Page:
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Château

château de chambord, château frontenac
A château plural châteaux; French pronunciation: ​ʃɑto in both cases is a manor house or residence of the lord of the manor or a country house of nobility or gentry, with or without fortifications, originally—and still most frequently—in French-speaking regions1

Contents

  • 1 Definition
  • 2 Concept
  • 3 French châteaux
    • 31 Loire Valley
    • 32 Vaux-le-Vicomte
    • 33 Chateau de Chenonceau
    • 34 Dampierre-en-Yvelines
    • 35 Versailles
    • 36 Bordeaux
  • 4 See also
  • 5 References
  • 6 External links

Definitionedit

The word "chateau" is a French word that has entered the English language, where its meaning is more specific than it is in French The French word "chateau" denotes buildings as diverse as a medieval fortress, a Renaissance palace and a 19th-century country house Care should therefore be taken when translating the French word château into English, noting the nature of the building in question Most French châteaux are "palaces" or "country houses" and not "castles", and for these the English word "chateau" is appropriate Sometimes the word "palace" is more appropriate To give an outstanding example, the Château de Versailles is so called because it was located in the countryside when it was built, but it does not bear any resemblance to a castle, so it is usually known in English as the Palace of Versailles In French where clarification is needed, the term château fort is used to describe a castle, such as Château fort de Roquetaillade

The urban counterpart of château is palais, which in French is applied only to grand houses in a city This usage is again different from that of the term "palace" in English, where there is no requirement that a palace must be in a city, but the word is rarely used for buildings other than the grandest royal residences The expression hôtel particulier is used for an urban "private house" of a grand sort2

Conceptedit

A château is a “power house”, as Sir John Summerson dubbed the British and Irish “stately homes” that are the British Isles' architectural counterparts to French châteaux It is the personal and usually hereditary badge of a family that, with some official rank, locally represents the royal authority; thus, the word château often refers to the dwelling of a member of either the French royalty or the nobility, but some fine châteaux, such as Vaux-le-Vicomte, were built by the essentially high-bourgeois — people but recently ennobled: tax-farmers and ministers of Louis XIII and his royal successors However, the quality of the residences could vary considerably, from royal châteaux owned by royalty and the wealthy elite near larger towns3 to run-down châteaux vacated by poor nobility and officials in the countryside4 isolated and vulnerable5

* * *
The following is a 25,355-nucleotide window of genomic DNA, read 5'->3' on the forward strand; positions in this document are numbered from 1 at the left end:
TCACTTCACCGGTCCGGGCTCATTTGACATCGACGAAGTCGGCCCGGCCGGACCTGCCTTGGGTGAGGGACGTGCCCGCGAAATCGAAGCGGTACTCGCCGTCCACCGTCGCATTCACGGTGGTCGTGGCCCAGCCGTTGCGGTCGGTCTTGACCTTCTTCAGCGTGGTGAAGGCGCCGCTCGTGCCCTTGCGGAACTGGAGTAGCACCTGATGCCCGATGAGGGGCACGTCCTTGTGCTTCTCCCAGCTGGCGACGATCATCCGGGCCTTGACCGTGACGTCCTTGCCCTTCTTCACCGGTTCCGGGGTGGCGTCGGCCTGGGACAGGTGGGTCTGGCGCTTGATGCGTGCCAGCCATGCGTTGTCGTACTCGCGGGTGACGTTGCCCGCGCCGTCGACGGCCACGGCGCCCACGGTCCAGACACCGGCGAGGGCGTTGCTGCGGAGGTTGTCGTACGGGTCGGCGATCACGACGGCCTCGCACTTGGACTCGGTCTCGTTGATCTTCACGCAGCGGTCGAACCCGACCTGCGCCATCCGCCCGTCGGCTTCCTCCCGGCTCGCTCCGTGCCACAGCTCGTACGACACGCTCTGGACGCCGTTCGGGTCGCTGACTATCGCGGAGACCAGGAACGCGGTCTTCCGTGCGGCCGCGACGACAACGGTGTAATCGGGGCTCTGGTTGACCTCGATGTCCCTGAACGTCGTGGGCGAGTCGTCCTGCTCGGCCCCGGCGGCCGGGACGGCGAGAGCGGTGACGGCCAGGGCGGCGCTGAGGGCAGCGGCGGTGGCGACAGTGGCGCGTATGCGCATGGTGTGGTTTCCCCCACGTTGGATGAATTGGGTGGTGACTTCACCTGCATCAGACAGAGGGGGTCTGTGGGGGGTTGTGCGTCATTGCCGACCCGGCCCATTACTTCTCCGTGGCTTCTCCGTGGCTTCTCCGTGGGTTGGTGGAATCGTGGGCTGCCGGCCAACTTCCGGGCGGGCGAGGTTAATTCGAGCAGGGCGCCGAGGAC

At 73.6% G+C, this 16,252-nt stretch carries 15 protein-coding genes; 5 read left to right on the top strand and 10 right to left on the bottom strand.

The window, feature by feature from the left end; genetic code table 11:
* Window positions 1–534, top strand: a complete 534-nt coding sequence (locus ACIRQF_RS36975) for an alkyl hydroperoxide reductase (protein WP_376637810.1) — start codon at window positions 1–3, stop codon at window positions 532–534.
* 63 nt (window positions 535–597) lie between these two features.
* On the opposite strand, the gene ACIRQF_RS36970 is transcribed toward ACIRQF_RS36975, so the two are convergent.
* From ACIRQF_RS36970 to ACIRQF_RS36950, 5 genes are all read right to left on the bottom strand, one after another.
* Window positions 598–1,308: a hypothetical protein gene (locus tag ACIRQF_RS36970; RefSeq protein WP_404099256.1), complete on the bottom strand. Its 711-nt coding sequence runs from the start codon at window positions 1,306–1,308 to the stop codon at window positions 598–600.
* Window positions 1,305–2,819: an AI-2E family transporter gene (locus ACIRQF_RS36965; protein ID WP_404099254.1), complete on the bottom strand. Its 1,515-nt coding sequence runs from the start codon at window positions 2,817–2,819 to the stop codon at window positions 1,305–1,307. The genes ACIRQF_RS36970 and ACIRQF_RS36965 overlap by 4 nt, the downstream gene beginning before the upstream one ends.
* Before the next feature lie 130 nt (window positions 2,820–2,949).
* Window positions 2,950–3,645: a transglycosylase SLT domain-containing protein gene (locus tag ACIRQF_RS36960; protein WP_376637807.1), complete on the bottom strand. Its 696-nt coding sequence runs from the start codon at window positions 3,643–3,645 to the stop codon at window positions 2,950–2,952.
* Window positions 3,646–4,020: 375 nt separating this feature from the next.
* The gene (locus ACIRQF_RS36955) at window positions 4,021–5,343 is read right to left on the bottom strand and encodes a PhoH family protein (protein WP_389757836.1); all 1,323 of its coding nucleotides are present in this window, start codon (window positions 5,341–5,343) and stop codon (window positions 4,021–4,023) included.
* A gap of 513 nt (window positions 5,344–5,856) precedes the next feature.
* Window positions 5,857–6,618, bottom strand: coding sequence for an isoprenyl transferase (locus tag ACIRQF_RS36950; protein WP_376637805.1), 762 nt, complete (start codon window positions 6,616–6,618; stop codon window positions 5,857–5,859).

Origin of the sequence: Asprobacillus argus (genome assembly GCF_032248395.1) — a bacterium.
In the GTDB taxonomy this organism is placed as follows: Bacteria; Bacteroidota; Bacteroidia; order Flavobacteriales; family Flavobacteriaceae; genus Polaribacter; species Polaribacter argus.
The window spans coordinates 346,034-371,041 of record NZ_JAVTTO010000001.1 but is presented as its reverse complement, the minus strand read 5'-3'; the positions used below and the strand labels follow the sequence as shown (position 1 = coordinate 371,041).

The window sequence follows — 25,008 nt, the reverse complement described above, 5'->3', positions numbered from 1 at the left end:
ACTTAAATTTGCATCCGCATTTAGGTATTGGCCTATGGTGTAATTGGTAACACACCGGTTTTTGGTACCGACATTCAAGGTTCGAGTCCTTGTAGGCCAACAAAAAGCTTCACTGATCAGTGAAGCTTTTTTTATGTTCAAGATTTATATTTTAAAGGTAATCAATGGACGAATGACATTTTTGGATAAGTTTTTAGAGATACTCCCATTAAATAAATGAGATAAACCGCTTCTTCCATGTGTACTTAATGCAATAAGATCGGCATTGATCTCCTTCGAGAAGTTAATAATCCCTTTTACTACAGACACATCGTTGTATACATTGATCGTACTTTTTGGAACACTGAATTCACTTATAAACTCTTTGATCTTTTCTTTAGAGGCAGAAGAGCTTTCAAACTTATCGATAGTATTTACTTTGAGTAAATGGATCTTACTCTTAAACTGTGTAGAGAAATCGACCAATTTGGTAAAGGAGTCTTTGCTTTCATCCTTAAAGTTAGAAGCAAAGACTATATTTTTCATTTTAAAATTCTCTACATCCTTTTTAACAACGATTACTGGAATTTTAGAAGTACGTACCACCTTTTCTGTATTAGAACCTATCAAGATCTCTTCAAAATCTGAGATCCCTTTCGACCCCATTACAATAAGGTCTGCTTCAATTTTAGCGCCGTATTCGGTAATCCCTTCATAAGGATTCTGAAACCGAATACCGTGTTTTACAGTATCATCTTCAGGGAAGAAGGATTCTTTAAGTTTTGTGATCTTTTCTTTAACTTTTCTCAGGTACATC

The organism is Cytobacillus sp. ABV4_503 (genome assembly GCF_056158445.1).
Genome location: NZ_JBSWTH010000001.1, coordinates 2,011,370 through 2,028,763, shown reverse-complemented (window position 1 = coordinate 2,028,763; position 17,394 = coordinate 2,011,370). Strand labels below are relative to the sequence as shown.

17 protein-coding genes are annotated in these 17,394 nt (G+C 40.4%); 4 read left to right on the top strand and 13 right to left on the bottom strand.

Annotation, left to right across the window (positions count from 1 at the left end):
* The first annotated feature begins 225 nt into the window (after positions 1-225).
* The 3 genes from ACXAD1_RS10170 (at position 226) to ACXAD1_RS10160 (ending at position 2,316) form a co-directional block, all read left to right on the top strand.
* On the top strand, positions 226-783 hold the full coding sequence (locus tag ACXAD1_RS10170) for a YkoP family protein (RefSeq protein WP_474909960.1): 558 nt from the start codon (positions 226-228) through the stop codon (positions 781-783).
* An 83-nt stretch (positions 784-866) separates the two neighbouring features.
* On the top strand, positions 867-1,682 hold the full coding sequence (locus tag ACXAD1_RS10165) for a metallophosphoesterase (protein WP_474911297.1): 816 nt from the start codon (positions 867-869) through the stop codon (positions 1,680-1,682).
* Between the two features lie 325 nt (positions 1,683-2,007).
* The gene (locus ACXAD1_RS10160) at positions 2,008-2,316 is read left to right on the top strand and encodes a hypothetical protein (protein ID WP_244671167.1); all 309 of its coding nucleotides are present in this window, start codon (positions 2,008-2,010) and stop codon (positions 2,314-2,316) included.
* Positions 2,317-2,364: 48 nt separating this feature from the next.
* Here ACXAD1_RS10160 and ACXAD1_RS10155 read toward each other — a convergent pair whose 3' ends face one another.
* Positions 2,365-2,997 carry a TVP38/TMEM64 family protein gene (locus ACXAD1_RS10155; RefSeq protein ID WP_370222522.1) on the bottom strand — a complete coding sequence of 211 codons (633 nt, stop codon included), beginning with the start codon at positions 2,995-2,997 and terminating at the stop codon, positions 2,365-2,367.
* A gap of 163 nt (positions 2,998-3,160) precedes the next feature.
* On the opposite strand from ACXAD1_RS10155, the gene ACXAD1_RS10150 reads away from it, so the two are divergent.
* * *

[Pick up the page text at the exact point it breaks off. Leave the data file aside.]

A château was historically supported by its terres lands, composing a demesne that rendered the society of the château largely self-sufficient, in the manner of the historic Roman and Early Medieval villa system, cf manorialism, hacienda The open villas of Rome in the times of Pliny the Elder, Maecenas, and Emperor Tiberius began to be walled-in, and then fortified in the 3rd century AD, thus evolving to castellar “châteaux”6 In modern usage, a château retains some enclosures that are distant descendants of these fortifying outworks: a fenced, gated, closeable forecourt, perhaps a gatehouse or a keeper's lodge, and supporting outbuildings stables, kitchens, breweries, bakeries, manservant quarters in the garçonnière Besides the cour d’honneur court of honour entrance, the château might have an inner cour “court”, and inside, in the private residence, the château faces a simply and discreetly enclosed park

In the city of Paris, the Louvre fortified and the Luxembourg originally suburban represented the original château but lost their château etymology, becoming “palaces” when the City enclosed them In the US, the word château took root selectively, in the Gilded Age resort town of Newport, Rhode Island, the châteaux were called “cottages”, but, north of Wilmington, Delaware, in the rich, rural “Château Country” centred upon the powerful Du Pont family, château is used with its original definition In Canada, especially in English, château usually denotes a hotel, not a house, and applies only to the largest, most elaborate railway hotels built in the Canadian Railroad golden age, such as the Château Lake Louise, in Lake Louise, Alberta, the Château Laurier, in Ottawa, the Château Montebello, in Montebello, Quebec, and the most famous Château Frontenac, in Quebec City7 Moreover, in other French-speaking European regions, such as Wallonia Belgium, the word Château is used with the same definition In Belgium, a strong French architectural influence is evident in the seventeenth-century Château des Comtes de Marchin and the eighteenth-century Château de Seneffe

French châteauxedit

Château de Chambord Vaux-le-Vicomte View of Versailles from the garden

Loire Valleyedit

Main article: Châteaux of the Loire Valley